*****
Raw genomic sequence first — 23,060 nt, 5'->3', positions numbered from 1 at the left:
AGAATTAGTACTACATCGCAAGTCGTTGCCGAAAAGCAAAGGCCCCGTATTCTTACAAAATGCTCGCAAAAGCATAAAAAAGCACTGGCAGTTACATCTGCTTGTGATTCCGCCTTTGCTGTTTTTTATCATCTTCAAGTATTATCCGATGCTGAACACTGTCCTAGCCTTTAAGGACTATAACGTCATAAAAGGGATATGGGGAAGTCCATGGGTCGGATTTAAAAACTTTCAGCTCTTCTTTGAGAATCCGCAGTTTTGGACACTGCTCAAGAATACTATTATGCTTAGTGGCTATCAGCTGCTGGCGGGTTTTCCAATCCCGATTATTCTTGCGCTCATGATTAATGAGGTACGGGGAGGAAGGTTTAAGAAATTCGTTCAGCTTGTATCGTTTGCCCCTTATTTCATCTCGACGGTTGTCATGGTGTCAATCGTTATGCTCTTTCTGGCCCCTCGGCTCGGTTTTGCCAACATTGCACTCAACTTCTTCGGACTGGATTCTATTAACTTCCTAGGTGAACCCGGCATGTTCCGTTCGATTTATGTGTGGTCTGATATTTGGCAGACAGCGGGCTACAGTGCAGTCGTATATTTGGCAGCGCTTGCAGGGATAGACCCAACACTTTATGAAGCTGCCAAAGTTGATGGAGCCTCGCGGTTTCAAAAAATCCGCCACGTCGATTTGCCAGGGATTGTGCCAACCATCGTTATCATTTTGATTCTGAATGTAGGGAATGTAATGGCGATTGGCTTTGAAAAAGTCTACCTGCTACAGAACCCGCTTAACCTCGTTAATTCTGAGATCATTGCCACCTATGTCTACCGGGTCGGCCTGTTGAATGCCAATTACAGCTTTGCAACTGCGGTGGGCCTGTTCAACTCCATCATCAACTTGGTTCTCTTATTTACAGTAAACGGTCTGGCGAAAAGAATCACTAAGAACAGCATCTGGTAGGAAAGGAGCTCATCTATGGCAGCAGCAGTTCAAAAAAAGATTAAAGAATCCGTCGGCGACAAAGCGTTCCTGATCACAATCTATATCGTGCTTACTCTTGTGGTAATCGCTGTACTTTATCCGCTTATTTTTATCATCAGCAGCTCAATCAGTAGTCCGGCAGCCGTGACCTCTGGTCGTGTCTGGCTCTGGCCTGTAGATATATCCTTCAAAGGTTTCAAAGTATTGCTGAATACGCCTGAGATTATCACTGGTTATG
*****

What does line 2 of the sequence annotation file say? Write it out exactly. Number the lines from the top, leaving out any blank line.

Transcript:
AGAATTAGTACTACATCGCAAGTCGTTGCCGAAAAGCAAAGGCCCCGTATTCTTACAAAATGCTCGCAAAAGCATAAAAAAGCACTGGCAGTTACATCTGCTTGTGATTCCGCCTTTGCTGTTTTTTATCATCTTCAAGTATTATCCGATGCTGAACACTGTCCTAGCCTTTAAGGACTATAACGTCATAAAAGGGATATGGGGAAGTCCATGGGTCGGATTTAAAAACTTTCAGCTCTTCTTTGAGAATCCGCAGTTTTGGACACTGCTCAAGAATACTATTATGCTTAGTGGCTATCAGCTGCTGGCGGGTTTTCCAATCCCGATTATTCTTGCGCTCATGATTAATGAGGTACGGGGAGGAAGGTTTAAGAAATTCGTTCAGCTTGTATCGTTTGCCCCTTATTTCATCTCGACGGTTGTCATGGTGTCAATCGTTATGCTCTTTCTGGCCCCTCGGCTCGGTTTTGCCAACATTGCACTCAACTTCTTCGGACTGGATTCTATTAACTTCCTAGGTGAACCCGGCATGTTCCGTTCGATTTATGTGTGGTCTGATATTTGGCAGACAGCGGGCTACAGTGCAGTCGTATATTTGGCAGCGCTTGCAGGGATAGACCCAACACTTTATGAAGCTGCCAAAGTTGATGGAGCCTCGCGGTTTCAAAAAATCCGCCACGTCGATTTGCCAGGGATTGTGCCAACCATCGTTATCATTTTGATTCTGAATGTAGGGAATGTAATGGCGATTGGCTTTGAAAAAGTCTACCTGCTACAGAACCCGCTTAACCTCGTTAATTCTGAGATCATTGCCACCTATGTCTACCGGGTCGGCCTGTTGAATGCCAATTACAGCTTTGCAACTGCGGTGGGCCTGTTCAACTCCATCATCAACTTGGTTCTCTTATTTACAGTAAACGGTCTGGCGAAAAGAATCACTAAGAACAGCATCTGGTAGGAAAGGAGCTCATCTATGGCAGCAGCAGTTCAAAAAAAGATTAAAGAATCCGTCGGCGACAAAGCGTTCCTGATCACAATCTATATCGTGCTTACTCTTGTGGTAATCGCTGTACTTTATCCGCTTATTTTTATCATCAGCAGCTCAATCAGTAGTCCGGCAGCCGTGACCTCTGGTCGTGTCTGGCTCTGGCCTGTAGATATATCCTTCAAAGGTTTCAAAGTATTGCTGAATACGCCTGAGATTATCACTGGTTATG